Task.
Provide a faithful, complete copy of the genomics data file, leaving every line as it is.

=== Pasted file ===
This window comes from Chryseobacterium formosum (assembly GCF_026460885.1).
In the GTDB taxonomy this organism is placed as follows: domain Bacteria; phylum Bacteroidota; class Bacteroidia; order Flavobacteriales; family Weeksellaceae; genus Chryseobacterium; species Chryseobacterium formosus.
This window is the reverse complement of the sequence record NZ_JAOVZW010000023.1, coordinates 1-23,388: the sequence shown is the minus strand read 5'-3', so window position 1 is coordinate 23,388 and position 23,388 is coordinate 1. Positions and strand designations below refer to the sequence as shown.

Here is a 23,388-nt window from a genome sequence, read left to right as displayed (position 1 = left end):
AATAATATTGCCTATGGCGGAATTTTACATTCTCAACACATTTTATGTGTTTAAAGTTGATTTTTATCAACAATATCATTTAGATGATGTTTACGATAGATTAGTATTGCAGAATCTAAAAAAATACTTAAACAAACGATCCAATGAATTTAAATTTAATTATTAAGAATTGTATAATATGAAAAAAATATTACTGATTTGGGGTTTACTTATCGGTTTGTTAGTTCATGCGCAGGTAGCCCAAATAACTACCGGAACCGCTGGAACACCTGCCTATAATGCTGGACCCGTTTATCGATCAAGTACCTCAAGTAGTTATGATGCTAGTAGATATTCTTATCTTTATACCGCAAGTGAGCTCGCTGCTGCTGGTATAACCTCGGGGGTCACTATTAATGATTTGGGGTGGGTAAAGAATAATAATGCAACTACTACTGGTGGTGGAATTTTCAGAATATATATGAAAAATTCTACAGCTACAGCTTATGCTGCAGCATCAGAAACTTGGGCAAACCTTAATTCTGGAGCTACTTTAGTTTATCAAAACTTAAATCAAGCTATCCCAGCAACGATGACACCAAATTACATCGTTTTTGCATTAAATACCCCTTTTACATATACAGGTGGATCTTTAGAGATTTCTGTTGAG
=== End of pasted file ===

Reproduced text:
This window comes from Chryseobacterium formosum (assembly GCF_026460885.1).
In the GTDB taxonomy this organism is placed as follows: domain Bacteria; phylum Bacteroidota; class Bacteroidia; order Flavobacteriales; family Weeksellaceae; genus Chryseobacterium; species Chryseobacterium formosus.
This window is the reverse complement of the sequence record NZ_JAOVZW010000023.1, coordinates 1-23,388: the sequence shown is the minus strand read 5'-3', so window position 1 is coordinate 23,388 and position 23,388 is coordinate 1. Positions and strand designations below refer to the sequence as shown.

Here is a 23,388-nt window from a genome sequence, read left to right as displayed (position 1 = left end):
AATAATATTGCCTATGGCGGAATTTTACATTCTCAACACATTTTATGTGTTTAAAGTTGATTTTTATCAACAATATCATTTAGATGATGTTTACGATAGATTAGTATTGCAGAATCTAAAAAAATACTTAAACAAACGATCCAATGAATTTAAATTTAATTATTAAGAATTGTATAATATGAAAAAAATATTACTGATTTGGGGTTTACTTATCGGTTTGTTAGTTCATGCGCAGGTAGCCCAAATAACTACCGGAACCGCTGGAACACCTGCCTATAATGCTGGACCCGTTTATCGATCAAGTACCTCAAGTAGTTATGATGCTAGTAGATATTCTTATCTTTATACCGCAAGTGAGCTCGCTGCTGCTGGTATAACCTCGGGGGTCACTATTAATGATTTGGGGTGGGTAAAGAATAATAATGCAACTACTACTGGTGGTGGAATTTTCAGAATATATATGAAAAATTCTACAGCTACAGCTTATGCTGCAGCATCAGAAACTTGGGCAAACCTTAATTCTGGAGCTACTTTAGTTTATCAAAACTTAAATCAAGCTATCCCAGCAACGATGACACCAAATTACATCGTTTTTGCATTAAATACCCCTTTTACATATACAGGTGGATCTTTAGAGATTTCTGTTGAG